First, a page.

My wife is now the toughest person I know.
And the best.
It’s been nearly nine years since our first was born. My wife, under the influence of au naturale birthing advocates, thought she’d attempt to do an unmedicated birth.
Here’s the thing–you don’t “think” about doing an unmedicated birth. In the words of the great philosopher Yoda–“Think not. Do, or do not. There is no think.”
You have to be committed to that beast.
Nine years ago, the moment the first strong contractions came, she cried uncle, aunt, cousin, and great-grandpa. After the epidural, we spent the remainder of Corban’s birth (my first) nearly asleep. Quite peaceful, that.
And so it went with the following two boys.
About a week ago, she started having strong contractions. At 11pm we took the 40 minute trip to the hospital. Alas, the place was like a contraction neutralizer–they stopped as soon as we entered the hospital.
Fast forward to last night. We spent the evening at a movie theater. The contractions began.
Not wanting to cry wolf, she breathed through them and we went home. I went to bed at about 11. Amber said she was going to stay awake, drink some water, and see if the contractions subsided.
At 3am, I woke to loud moaning, which turned to yelps, which turned to clipped screams.
“I don’t want to cry wolf. Let’s give it a bit,” she said.
Um….no. We’re going NOW!
We rushed to the car, or tried to rush. With each contraction, everything stopped. Put on some pants, wait through a contraction. Put on a shirt, wait through a contraction. Gather the hospital bag, wait again.
We get in the car and the contractions build more.
“Talk to me, talk to me, talk to me!” She shouts.
“What did the goat say to the cow?” I ask.
She shakes her head, clenching through the pain.
“Okay….what happens when you cross–”
“No jokes. Tell me I can do it.”
She yelps through the pain.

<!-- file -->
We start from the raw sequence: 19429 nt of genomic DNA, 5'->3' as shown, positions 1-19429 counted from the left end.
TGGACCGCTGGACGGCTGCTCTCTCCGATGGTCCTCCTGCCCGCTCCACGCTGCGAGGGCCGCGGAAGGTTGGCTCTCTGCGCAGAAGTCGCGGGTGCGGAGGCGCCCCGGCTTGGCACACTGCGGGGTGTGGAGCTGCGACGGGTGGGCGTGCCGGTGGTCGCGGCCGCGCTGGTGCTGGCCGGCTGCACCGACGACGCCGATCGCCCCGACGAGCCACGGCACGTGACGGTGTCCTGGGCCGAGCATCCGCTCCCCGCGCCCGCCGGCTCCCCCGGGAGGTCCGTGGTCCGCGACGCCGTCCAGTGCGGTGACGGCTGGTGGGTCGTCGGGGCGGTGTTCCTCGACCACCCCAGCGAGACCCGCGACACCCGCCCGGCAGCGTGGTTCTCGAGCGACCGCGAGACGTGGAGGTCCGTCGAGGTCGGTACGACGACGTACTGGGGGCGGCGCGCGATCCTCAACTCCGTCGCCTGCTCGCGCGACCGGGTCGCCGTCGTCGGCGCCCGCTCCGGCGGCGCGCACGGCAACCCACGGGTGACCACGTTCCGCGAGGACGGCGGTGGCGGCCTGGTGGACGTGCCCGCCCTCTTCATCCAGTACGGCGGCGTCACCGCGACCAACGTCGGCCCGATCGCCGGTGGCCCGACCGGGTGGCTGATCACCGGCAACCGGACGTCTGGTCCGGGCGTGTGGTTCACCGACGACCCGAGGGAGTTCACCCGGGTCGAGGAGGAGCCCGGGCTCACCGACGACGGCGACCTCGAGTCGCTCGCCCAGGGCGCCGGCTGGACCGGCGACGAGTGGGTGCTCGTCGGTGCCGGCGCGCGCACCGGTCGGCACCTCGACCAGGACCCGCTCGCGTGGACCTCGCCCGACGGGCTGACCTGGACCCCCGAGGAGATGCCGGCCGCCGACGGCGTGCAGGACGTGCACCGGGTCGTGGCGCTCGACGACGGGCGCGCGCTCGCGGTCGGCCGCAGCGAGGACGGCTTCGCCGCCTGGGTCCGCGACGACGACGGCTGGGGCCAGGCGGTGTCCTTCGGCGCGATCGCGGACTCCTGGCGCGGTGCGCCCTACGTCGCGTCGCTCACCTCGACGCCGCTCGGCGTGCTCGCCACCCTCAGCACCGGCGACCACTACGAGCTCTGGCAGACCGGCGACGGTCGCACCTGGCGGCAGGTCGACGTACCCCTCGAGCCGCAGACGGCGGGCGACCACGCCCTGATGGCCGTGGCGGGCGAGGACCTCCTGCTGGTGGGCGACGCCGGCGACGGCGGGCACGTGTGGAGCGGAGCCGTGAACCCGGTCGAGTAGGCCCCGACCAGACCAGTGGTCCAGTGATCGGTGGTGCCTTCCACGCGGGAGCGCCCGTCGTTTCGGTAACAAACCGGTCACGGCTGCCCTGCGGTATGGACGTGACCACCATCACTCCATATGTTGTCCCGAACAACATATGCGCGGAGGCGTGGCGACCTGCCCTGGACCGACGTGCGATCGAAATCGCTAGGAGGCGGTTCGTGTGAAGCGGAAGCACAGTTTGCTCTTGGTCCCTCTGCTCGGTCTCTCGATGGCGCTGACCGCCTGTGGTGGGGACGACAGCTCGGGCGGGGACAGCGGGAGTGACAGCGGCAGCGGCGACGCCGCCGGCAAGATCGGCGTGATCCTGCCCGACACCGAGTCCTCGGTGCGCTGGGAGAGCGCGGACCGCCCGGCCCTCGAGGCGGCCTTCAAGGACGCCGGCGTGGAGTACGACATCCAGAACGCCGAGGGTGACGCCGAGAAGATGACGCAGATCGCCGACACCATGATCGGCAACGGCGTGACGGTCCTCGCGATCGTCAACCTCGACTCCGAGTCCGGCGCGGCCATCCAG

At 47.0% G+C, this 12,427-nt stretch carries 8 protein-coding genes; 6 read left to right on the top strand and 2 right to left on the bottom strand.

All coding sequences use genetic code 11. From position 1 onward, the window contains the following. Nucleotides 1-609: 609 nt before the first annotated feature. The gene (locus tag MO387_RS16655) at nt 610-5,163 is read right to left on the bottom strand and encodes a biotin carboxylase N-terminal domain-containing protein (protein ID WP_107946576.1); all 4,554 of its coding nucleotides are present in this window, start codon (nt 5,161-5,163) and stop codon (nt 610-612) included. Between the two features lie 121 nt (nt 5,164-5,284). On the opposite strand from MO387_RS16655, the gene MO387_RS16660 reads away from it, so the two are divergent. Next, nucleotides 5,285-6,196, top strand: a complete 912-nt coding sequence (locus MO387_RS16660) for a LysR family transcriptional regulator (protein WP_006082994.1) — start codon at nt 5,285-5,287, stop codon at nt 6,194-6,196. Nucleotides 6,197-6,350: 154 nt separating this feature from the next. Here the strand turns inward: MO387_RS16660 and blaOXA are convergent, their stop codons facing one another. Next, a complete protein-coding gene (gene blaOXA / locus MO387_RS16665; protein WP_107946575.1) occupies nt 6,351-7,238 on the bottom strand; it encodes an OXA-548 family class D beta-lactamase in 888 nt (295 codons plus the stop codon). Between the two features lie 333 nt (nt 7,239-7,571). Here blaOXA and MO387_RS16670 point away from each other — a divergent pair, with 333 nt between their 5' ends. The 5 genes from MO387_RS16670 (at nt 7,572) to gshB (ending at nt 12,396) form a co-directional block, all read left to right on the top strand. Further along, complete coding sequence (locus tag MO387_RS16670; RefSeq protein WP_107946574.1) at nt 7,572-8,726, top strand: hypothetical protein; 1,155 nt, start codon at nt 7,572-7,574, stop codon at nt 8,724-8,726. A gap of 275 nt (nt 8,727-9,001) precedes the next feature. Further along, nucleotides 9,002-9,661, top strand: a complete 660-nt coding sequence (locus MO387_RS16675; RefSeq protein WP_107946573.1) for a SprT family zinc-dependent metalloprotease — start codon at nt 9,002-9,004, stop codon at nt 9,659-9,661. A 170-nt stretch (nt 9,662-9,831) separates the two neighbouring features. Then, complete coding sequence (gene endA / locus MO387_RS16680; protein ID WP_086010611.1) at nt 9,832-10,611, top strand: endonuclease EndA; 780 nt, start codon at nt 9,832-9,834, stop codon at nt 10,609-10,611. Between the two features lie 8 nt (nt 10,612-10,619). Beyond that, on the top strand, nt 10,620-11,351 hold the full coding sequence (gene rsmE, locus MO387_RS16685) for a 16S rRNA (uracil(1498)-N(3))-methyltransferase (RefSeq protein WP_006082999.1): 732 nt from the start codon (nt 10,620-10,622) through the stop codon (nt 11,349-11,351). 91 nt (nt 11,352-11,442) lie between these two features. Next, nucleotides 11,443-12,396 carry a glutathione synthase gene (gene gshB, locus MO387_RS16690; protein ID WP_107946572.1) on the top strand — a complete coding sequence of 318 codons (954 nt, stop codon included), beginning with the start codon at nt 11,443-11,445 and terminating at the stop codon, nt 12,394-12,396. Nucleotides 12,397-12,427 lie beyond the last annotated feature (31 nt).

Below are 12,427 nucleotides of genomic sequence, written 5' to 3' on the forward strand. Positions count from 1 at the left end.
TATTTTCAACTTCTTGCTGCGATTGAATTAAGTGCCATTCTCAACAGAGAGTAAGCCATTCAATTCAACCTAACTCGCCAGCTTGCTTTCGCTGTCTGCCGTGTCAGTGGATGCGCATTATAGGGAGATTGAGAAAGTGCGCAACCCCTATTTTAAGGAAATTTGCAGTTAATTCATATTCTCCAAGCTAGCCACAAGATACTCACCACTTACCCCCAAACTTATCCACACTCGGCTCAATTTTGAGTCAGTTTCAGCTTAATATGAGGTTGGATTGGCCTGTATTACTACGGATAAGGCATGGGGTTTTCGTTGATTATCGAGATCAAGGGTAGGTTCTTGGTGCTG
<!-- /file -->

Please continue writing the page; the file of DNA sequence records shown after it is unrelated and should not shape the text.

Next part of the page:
Talk without jokes? Is that possible?
“You can do it,” I said. But she can’t hear me. She’s too busy moaning.
“I’m going to give birth in the car,” she says. “I won’t be able to have an epidural.”
“We’ll make it.”
I accelerate, going 20 over, daring the cops to try to pull this minivan over. Cuz I ain’t stopping.
She squeezed my hand. She nearly breaks it.
“You can do it! You can do it! You’re finally having a daughter. You can do it!”
Eight minutes to destination.
She moans louder, squeezes my hand harder. I’m shouting something about her being strong and going to be a great mother and she finally gets her girl and I don’t know what I’m saying so I just keep talking and hoping something I’m saying will quell the moaning–the moaning, the incessant moaning.
Every shout stabs my heart. I want to take the pain away, numb it, soothe it, but the only thing I can do is keep talking about how the pain will be worth it.
Why must words escape me now?
We arrive, unload with breaks for contractions, and leave our van parked illegally. The security dude didn’t even check for IDs this time. Her yelps fill the empty atrium, bouncing, echoing, amplifying.
Moan, moan, moan.
I shoulder a camera bag, a hospital bag, two cell phones, and a set of car keys while my hand continues to be pressed like the dregs of olive oil.
We check in.
“Epi–epidural,” she shouts.
“We’ve got to get your IV in you, dear,” the nurse says.
We sit in a room and wait. 10 minutes, maybe 20.
“Honey, you’re at an nine. The anesthesiologist–he’s at a c-section right now. It might not happen.”
My stomach twisted in knots. Amber’s face contorted and she started to cry.
No more “thinking.” This was really happening.
She was going unmedicated.
With a nod, her face relaxed, her shoulders melted, and she began breathing.
And boy, did she breathe. I’ve never seen such intense focus. Eyebrows lowered in concentration, she inhaled, exhaled, inhaled, exhaled. She rocked–forward and back, monotonous and rhythmic. She swayed her head back and forth, like Ray Charles while playing his piano. She tickled the air with her toe nails–back and forth, back and forth.
“Do you need water?” I asked.
“Is the fan too cold?”
That girl was focused.
I’ve never been more proud of her. Her moans and screams turned to steady exhales and inhales–whoooooooooosh. Whiiish, whoooooooooosh. Whiiiish, whoooooooosh.
Zen, baby, zen.
I’ve never been so proud of her.
She was going to do it.
From about 4-5:15, the sounds coming from her were no louder than the breaths of a marathon runner, punctuated by sparse moments where the pain became intolerable and she yelped.
But invariably, she returned to those steady breaths. Whiiish, whoooooosh. Whiiish, whooooosh.
To all you men–maybe you’ve never been a dad. If so, there’s something priceless that’s missing–watching that blue-tinted infant exit the womb and take the first breath. I’m not a crying man, but every time it’s happened, my throat has tightened and my eyes have glistened.
I helped create that. And this is just the beginning of one of a handful of the best possible relationships I’ll ever have.
A-mazing. Beautiful. Priceless.
So with that, let me introduce you to Aspen Joi Fife–my daughter. And if she’s half the woman her mother is, then I have the privilege of knowing the two finest women in the solar system.
And now I’ll call the nurse for more morphine. Amber deserves it!